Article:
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  1. Jenkins
  2. JENKINS-10449

Excluded regions do not exclude commits from changelog

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      When using Excluded Regions to exclude certain parts of a repository from triggering a build (because it does not affect the build), the commits performed to those excluded regions are still listed in the changelog. If this is a feature and not a bug, it'd be great to at least have an option to exclude them from the changelog.

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          jorgenpt Jørgen Tjernø created issue -
          eleonov Eugene Leonov added a comment - - edited

          Of course it also relates to "Included Regions" field! Perhaps "Excluded Users" and "Excluded Commit Message" too, it's up to you.

          There is another reason to resolve this issue: JIRA Plugin writes comments to all issues from all commits in "Changes". I don't sure, perhaps Jira Plugin gets issue-list from commits itself (without using "changes" field). If so, I'll create separate issue with "jira" component. Could anybody answer me?

          eleonov Eugene Leonov added a comment - - edited Of course it also relates to "Included Regions" field! Perhaps "Excluded Users" and "Excluded Commit Message" too, it's up to you. There is another reason to resolve this issue: JIRA Plugin writes comments to all issues from all commits in "Changes". I don't sure, perhaps Jira Plugin gets issue-list from commits itself (without using "changes" field). If so, I'll create separate issue with "jira" component. Could anybody answer me?
          lhotari lhotari added a comment -

          This also affects the git plugin.

          lhotari lhotari added a comment - This also affects the git plugin.
          batkinson Brent Atkinson added a comment - - edited

          It seems like it should be a simple matter of iterating through the changes generated for the changelog, and filtering them based on the same rules for the detection check. However, this is more complex than it seems at first.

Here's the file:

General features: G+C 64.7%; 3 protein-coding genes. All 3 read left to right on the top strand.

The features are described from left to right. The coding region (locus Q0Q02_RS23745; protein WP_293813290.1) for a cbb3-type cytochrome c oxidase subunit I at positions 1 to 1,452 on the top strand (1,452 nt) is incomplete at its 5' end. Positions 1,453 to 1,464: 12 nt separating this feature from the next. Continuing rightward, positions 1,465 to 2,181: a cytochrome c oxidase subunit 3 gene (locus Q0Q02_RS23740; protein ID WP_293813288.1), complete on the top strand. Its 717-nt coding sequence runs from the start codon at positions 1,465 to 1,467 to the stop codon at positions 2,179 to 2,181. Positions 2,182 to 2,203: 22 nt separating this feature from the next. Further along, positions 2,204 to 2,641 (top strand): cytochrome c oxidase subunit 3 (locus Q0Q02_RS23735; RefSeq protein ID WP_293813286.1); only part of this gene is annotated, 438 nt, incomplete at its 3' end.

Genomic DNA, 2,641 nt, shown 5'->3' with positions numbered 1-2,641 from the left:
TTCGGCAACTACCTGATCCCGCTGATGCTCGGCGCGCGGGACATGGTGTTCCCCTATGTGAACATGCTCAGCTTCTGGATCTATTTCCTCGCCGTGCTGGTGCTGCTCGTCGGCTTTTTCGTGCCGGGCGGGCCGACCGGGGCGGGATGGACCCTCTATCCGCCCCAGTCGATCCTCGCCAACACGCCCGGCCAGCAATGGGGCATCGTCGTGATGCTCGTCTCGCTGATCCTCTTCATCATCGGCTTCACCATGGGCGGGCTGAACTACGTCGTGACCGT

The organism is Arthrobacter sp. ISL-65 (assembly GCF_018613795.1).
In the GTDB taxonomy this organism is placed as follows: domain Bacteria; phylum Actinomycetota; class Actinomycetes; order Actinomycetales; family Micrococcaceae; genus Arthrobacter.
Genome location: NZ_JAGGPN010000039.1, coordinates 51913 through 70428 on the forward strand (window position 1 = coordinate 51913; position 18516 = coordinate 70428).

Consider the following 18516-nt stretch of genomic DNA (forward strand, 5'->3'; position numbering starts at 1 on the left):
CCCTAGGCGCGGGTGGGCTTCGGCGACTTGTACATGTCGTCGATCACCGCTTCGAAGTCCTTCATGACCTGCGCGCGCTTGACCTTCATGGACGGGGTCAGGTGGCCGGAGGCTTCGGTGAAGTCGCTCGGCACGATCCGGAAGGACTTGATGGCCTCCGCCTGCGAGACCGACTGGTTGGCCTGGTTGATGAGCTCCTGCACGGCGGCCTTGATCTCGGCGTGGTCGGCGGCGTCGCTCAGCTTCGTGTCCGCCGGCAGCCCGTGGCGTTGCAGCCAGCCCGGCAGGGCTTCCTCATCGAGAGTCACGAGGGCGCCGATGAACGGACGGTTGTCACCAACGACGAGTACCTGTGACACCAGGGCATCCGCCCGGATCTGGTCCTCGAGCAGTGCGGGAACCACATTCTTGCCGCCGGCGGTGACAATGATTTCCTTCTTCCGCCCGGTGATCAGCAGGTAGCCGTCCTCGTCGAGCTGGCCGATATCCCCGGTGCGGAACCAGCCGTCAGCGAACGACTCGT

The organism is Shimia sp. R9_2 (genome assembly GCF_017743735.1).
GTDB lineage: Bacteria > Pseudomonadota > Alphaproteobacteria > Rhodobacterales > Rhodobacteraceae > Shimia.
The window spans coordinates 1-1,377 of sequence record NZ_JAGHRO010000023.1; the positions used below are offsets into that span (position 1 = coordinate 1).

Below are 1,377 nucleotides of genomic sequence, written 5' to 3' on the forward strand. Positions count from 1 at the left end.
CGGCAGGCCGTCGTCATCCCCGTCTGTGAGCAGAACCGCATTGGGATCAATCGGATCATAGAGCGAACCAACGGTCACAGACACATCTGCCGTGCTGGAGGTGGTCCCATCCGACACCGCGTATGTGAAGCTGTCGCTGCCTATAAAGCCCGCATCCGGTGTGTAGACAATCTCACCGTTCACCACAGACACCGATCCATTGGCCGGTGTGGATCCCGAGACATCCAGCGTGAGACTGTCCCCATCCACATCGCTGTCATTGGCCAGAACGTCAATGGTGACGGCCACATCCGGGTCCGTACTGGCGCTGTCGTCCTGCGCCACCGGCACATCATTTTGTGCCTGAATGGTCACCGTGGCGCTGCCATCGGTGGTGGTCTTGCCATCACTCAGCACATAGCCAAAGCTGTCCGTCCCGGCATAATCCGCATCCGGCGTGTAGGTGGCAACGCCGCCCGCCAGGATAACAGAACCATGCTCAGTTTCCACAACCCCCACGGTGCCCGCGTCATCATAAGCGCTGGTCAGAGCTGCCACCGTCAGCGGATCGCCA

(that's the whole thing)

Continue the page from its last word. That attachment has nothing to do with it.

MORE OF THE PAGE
The detection happens quite separately from the changelog generation. The detection happens in a private inner class in husdon.scm.SubversionSCM$SVNLogHandler.checkEntry, the handler is coupled to SVNKit's SVNLogEntry class. The changelog generation has its own LogEntry class, and there are a lot of private methods in SubversionSCM that it depends on, so you can't simply factor out the same code to filter them.

          batkinson Brent Atkinson added a comment - - edited It seems like it should be a simple matter of iterating through the changes generated for the changelog, and filtering them based on the same rules for the detection check. However, this is more complex than it seems at first. The detection happens quite separately from the changelog generation. The detection happens in a private inner class in husdon.scm.SubversionSCM$SVNLogHandler.checkEntry, the handler is coupled to SVNKit's SVNLogEntry class. The changelog generation has its own LogEntry class, and there are a lot of private methods in SubversionSCM that it depends on, so you can't simply factor out the same code to filter them.

          I ended up figuring out a way to cleanly unify the filtering. See https://github.com/jenkinsci/subversion-plugin/pull/27

          batkinson Brent Atkinson added a comment - I ended up figuring out a way to cleanly unify the filtering. See https://github.com/jenkinsci/subversion-plugin/pull/27
          kutzi kutzi added a comment -

          I'm not sure that this is a feature every user wants to have.
          I for my case would like to see the whole changelog even if not every commit would trigger a new build.
          So I think this should be configurable.

          BTW: if you're in a situation like these and need to exclude certain regions, it might be a signal that your subversion repository should be modularized.